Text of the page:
For many people dogs are a part of the family, but for others dogs can be their lifeline.
For Jennifer Hampton, her dog Wellie is more than just her partner, she is Hampton’s ears.
She suffers from a loss of hearing and for the most part says her community respects her lifestyle with a service animal but a recent incident has sparked some concern.
“There’s always that one percent that you are gonna go somewhere at some point in time and people aren’t going to be aware of the law and you’re gonna have some access issues,” she said.
Hampton said a local restaurant tried to deny her and Wellie access.
“We were told, ‘Well you can get your food to go if you want her with you.’ No, she ‘s legally allowed to be with me,” Hampton said.
By law, service animals are allowed to be with their partners in any public place, but after this incident, Hampton said there is a need to educate and businesses need to be aware of the law.
The Hoss’s restaurant in Huntingdon was not involved in Hampton’s dispute but officials there said they make sure the law is followed and employees are also aware.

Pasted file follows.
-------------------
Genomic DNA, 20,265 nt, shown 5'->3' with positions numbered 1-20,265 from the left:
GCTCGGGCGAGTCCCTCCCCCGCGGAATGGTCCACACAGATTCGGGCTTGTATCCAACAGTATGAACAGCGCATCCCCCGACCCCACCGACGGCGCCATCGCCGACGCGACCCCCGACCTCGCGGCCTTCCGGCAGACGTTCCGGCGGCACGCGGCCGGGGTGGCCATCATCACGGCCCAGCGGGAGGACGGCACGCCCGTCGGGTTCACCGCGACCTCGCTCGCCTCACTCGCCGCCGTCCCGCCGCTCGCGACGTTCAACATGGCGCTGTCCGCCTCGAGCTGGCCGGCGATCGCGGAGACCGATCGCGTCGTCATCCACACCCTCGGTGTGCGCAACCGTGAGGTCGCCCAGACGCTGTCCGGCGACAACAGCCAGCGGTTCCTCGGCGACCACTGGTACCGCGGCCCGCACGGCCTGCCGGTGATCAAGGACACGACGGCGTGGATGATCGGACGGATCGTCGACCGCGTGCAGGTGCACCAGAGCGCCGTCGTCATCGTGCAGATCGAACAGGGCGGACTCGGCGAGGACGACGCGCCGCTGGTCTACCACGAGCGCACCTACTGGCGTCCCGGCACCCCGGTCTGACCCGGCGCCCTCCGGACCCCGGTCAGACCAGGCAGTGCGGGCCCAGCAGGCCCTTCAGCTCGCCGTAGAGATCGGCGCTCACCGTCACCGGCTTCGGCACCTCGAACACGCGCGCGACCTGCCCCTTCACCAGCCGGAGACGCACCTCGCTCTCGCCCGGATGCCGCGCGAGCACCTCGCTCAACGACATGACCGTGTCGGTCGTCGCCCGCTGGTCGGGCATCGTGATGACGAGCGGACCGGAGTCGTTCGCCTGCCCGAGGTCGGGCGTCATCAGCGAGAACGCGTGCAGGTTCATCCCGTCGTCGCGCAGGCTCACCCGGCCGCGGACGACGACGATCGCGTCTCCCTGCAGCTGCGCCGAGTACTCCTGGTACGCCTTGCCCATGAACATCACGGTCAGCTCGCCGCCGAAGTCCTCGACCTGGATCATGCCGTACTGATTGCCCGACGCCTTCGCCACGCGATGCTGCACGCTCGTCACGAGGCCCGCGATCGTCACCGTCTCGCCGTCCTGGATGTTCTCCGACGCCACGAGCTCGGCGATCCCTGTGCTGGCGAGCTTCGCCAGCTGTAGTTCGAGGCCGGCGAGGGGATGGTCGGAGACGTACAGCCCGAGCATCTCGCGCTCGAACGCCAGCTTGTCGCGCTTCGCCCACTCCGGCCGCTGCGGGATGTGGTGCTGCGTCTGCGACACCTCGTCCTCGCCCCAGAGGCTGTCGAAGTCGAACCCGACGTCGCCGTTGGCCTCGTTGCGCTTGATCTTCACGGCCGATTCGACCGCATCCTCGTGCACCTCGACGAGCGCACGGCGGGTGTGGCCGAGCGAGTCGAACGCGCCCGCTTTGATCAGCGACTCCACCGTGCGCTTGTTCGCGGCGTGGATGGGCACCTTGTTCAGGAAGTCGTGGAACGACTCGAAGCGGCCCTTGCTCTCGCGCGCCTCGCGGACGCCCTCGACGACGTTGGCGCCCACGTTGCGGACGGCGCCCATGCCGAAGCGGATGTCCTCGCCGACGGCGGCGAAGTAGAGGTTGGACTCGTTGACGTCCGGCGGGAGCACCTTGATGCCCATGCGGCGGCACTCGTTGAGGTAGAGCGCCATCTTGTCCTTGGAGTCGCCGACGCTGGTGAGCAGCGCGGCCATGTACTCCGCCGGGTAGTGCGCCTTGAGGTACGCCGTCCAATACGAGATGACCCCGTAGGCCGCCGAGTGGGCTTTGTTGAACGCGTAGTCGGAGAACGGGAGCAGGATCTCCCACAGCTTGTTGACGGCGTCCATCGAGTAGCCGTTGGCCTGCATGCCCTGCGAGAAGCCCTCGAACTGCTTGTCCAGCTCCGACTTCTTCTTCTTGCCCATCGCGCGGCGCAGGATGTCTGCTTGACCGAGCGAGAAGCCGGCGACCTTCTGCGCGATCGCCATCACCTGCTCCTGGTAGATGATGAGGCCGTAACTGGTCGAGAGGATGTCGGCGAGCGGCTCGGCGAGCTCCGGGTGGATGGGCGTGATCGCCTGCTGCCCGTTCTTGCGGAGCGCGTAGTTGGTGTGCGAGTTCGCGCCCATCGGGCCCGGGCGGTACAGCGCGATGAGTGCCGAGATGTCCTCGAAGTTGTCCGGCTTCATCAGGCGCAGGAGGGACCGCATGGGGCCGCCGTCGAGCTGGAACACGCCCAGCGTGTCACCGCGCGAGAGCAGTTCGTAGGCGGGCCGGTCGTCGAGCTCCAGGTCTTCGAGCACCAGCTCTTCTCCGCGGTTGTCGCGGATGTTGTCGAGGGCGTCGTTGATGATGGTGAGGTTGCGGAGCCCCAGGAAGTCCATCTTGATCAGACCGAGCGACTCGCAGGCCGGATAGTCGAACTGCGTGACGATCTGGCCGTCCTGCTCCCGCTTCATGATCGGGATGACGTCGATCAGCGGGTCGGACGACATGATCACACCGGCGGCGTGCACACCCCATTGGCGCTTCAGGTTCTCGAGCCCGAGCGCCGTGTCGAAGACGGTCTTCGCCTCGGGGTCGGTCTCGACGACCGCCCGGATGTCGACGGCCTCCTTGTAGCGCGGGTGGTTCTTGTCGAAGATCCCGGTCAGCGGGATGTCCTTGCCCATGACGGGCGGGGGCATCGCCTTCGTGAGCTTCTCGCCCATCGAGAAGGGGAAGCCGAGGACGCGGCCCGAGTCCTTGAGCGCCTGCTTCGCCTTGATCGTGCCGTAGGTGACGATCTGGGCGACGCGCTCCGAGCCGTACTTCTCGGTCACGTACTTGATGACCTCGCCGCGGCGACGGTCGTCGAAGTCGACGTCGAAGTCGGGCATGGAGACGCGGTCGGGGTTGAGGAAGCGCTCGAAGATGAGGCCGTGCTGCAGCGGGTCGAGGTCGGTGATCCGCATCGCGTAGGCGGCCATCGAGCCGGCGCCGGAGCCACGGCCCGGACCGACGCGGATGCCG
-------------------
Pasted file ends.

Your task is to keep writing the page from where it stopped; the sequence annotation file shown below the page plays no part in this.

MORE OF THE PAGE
“We always make them aware that as a service dog…that they are allowed to be in our establishment,” General Manager Mark Shreffler said.
The two share an unbreakable bond but it’s important to remember Wellie is always on the clock.
Hampton said one of the best things people can do, when they see a service dog out, is to leave them alone because it could distract them from the job.
“She is my lifeline. She is the thing that creates sound awareness for me, helps me be aware, of things in my surroundings when we’re out in public, in the home,” Hampton said.
Hampton said she and Wellie will continue with their everyday-life but hopes their story raises awareness in the community.
While Hampton said Wellie is very dedicated to her job, she does get the chance to be a normal dog.
Anyone that wants to follow their life together can find more information HERE.